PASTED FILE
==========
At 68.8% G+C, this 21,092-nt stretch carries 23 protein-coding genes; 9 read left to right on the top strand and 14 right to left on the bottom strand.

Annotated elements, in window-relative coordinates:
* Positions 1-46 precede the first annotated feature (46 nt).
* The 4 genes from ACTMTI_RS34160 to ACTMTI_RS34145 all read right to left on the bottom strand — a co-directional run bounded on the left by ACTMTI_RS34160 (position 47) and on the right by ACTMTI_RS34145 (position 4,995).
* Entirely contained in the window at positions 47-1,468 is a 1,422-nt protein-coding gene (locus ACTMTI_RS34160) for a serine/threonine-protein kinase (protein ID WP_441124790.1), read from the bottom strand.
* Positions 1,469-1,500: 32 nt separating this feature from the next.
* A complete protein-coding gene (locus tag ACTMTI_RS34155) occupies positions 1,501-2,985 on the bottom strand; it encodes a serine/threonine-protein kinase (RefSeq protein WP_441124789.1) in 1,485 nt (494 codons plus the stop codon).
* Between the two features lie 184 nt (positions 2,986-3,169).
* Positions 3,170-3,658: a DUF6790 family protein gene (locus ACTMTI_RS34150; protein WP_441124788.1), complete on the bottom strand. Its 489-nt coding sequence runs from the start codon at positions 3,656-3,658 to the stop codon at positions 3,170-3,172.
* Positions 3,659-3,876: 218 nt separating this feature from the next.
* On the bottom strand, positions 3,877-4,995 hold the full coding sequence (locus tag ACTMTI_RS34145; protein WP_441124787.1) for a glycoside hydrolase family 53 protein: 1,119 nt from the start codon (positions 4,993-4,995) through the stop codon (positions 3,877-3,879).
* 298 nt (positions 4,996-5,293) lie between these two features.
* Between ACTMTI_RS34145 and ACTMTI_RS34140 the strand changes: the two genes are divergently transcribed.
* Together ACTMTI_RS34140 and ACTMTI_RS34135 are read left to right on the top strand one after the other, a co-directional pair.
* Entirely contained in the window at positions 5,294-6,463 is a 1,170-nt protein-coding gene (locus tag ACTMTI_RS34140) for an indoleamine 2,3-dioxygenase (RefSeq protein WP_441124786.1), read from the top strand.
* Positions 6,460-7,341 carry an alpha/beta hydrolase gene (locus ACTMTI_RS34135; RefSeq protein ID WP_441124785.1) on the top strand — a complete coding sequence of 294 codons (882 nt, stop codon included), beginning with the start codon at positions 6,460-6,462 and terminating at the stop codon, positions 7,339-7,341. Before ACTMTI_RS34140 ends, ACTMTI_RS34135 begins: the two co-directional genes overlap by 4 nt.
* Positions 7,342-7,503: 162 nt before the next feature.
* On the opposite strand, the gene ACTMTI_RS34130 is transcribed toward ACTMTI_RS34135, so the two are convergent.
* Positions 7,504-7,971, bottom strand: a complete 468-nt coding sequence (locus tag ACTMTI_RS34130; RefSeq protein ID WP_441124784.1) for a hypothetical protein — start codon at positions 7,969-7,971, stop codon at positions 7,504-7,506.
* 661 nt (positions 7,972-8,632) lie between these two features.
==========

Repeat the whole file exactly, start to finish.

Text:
At 68.8% G+C, this 21,092-nt stretch carries 23 protein-coding genes; 9 read left to right on the top strand and 14 right to left on the bottom strand.

Annotated elements, in window-relative coordinates:
* Positions 1-46 precede the first annotated feature (46 nt).
* The 4 genes from ACTMTI_RS34160 to ACTMTI_RS34145 all read right to left on the bottom strand — a co-directional run bounded on the left by ACTMTI_RS34160 (position 47) and on the right by ACTMTI_RS34145 (position 4,995).
* Entirely contained in the window at positions 47-1,468 is a 1,422-nt protein-coding gene (locus ACTMTI_RS34160) for a serine/threonine-protein kinase (protein ID WP_441124790.1), read from the bottom strand.
* Positions 1,469-1,500: 32 nt separating this feature from the next.
* A complete protein-coding gene (locus tag ACTMTI_RS34155) occupies positions 1,501-2,985 on the bottom strand; it encodes a serine/threonine-protein kinase (RefSeq protein WP_441124789.1) in 1,485 nt (494 codons plus the stop codon).
* Between the two features lie 184 nt (positions 2,986-3,169).
* Positions 3,170-3,658: a DUF6790 family protein gene (locus ACTMTI_RS34150; protein WP_441124788.1), complete on the bottom strand. Its 489-nt coding sequence runs from the start codon at positions 3,656-3,658 to the stop codon at positions 3,170-3,172.
* Positions 3,659-3,876: 218 nt separating this feature from the next.
* On the bottom strand, positions 3,877-4,995 hold the full coding sequence (locus tag ACTMTI_RS34145; protein WP_441124787.1) for a glycoside hydrolase family 53 protein: 1,119 nt from the start codon (positions 4,993-4,995) through the stop codon (positions 3,877-3,879).
* 298 nt (positions 4,996-5,293) lie between these two features.
* Between ACTMTI_RS34145 and ACTMTI_RS34140 the strand changes: the two genes are divergently transcribed.
* Together ACTMTI_RS34140 and ACTMTI_RS34135 are read left to right on the top strand one after the other, a co-directional pair.
* Entirely contained in the window at positions 5,294-6,463 is a 1,170-nt protein-coding gene (locus tag ACTMTI_RS34140) for an indoleamine 2,3-dioxygenase (RefSeq protein WP_441124786.1), read from the top strand.
* Positions 6,460-7,341 carry an alpha/beta hydrolase gene (locus ACTMTI_RS34135; RefSeq protein ID WP_441124785.1) on the top strand — a complete coding sequence of 294 codons (882 nt, stop codon included), beginning with the start codon at positions 6,460-6,462 and terminating at the stop codon, positions 7,339-7,341. Before ACTMTI_RS34140 ends, ACTMTI_RS34135 begins: the two co-directional genes overlap by 4 nt.
* Positions 7,342-7,503: 162 nt before the next feature.
* On the opposite strand, the gene ACTMTI_RS34130 is transcribed toward ACTMTI_RS34135, so the two are convergent.
* Positions 7,504-7,971, bottom strand: a complete 468-nt coding sequence (locus tag ACTMTI_RS34130; RefSeq protein ID WP_441124784.1) for a hypothetical protein — start codon at positions 7,969-7,971, stop codon at positions 7,504-7,506.
* 661 nt (positions 7,972-8,632) lie between these two features.